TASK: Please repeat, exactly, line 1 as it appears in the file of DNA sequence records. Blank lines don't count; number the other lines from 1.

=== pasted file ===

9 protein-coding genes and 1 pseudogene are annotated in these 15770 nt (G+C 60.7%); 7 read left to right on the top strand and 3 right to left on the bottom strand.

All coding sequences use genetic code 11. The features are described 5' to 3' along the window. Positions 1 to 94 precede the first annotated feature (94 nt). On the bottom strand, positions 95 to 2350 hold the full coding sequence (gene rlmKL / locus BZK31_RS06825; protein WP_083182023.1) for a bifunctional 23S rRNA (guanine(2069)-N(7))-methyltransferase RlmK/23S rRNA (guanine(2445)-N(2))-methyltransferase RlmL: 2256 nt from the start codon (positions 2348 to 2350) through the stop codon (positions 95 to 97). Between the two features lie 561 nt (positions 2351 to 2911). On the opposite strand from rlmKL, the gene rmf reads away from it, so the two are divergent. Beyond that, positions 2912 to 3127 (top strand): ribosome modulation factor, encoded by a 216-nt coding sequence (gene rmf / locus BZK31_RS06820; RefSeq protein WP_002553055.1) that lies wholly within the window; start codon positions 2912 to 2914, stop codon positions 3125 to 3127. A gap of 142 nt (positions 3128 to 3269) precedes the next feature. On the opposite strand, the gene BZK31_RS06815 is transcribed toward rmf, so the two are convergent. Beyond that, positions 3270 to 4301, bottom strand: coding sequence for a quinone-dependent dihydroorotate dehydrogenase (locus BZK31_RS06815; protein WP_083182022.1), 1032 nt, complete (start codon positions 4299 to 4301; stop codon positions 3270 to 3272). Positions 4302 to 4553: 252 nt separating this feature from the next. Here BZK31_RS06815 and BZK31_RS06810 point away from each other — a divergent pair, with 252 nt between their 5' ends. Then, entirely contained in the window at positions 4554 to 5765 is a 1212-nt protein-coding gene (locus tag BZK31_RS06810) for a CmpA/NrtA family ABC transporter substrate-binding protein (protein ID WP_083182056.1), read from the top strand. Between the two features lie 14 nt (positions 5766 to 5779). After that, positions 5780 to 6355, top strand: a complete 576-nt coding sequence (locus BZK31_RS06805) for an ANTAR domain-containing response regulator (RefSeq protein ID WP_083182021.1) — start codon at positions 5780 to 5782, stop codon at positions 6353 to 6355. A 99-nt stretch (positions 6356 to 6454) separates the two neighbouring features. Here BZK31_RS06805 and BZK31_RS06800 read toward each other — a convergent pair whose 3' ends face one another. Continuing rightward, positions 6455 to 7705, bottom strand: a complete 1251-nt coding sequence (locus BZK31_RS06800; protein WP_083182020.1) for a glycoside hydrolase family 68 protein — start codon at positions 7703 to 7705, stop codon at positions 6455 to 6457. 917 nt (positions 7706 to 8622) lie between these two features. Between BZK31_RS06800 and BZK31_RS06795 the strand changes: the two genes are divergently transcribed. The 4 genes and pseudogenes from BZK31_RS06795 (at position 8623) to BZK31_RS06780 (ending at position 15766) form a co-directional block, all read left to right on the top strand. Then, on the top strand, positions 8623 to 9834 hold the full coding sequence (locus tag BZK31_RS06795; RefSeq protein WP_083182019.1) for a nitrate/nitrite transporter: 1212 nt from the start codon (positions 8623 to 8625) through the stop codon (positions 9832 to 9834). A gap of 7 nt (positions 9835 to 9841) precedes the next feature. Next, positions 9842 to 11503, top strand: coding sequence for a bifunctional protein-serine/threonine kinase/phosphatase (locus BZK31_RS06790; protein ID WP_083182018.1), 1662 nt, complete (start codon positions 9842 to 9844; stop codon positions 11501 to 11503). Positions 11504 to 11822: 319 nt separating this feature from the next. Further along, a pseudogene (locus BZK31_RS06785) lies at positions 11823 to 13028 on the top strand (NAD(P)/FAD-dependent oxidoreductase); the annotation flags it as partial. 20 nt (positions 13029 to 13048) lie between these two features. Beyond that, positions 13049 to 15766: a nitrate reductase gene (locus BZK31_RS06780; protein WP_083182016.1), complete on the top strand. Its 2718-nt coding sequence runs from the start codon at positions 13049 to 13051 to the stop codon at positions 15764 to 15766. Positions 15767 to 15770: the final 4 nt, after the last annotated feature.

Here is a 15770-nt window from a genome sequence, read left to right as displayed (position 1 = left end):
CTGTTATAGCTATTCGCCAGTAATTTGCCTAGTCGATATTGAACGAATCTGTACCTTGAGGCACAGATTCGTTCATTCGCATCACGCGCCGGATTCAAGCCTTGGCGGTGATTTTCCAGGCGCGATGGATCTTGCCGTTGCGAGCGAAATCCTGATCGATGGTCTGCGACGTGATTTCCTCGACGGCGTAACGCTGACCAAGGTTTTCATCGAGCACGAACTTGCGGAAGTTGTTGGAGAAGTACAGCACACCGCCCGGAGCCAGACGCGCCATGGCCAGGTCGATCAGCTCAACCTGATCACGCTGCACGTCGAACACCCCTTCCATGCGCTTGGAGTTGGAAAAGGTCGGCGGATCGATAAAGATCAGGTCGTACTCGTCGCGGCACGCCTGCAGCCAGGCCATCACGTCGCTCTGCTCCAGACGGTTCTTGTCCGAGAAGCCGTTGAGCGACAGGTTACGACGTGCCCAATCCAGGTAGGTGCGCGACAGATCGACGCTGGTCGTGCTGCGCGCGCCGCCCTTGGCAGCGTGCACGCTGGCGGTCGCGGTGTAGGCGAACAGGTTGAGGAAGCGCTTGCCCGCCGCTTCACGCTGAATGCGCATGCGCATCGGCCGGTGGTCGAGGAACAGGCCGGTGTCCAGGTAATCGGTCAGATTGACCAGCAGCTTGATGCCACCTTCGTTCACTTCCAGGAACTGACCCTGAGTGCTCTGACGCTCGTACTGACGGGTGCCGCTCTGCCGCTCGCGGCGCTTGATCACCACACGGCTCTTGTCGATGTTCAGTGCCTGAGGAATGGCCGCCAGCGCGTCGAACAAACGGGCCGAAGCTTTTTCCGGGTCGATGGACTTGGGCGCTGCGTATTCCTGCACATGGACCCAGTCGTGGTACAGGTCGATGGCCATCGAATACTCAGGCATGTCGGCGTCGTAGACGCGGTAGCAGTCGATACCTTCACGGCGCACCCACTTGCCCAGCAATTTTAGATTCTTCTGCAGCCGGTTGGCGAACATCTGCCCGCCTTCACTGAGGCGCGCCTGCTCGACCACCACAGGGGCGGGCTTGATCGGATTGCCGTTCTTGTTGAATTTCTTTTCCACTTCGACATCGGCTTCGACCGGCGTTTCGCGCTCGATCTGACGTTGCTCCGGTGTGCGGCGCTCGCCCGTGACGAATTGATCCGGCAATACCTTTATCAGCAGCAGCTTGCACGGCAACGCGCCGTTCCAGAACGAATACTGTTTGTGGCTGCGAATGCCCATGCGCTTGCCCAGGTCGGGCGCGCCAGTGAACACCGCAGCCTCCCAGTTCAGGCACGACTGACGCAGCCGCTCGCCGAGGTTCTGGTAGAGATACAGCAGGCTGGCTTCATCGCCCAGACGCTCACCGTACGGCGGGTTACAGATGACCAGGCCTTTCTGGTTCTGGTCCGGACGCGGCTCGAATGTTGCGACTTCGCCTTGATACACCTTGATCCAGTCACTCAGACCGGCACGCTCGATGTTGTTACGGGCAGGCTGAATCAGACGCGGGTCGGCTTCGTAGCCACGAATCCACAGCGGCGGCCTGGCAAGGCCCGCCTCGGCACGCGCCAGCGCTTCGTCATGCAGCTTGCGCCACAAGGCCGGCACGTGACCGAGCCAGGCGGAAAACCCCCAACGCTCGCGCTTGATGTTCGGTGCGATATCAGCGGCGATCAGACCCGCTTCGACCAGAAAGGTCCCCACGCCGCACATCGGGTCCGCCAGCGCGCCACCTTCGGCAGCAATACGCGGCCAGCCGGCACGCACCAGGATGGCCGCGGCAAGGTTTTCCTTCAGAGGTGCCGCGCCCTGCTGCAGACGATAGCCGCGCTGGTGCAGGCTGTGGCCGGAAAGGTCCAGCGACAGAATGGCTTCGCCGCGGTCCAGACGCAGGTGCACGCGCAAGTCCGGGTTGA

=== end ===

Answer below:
9 protein-coding genes and 1 pseudogene are annotated in these 15770 nt (G+C 60.7%); 7 read left to right on the top strand and 3 right to left on the bottom strand.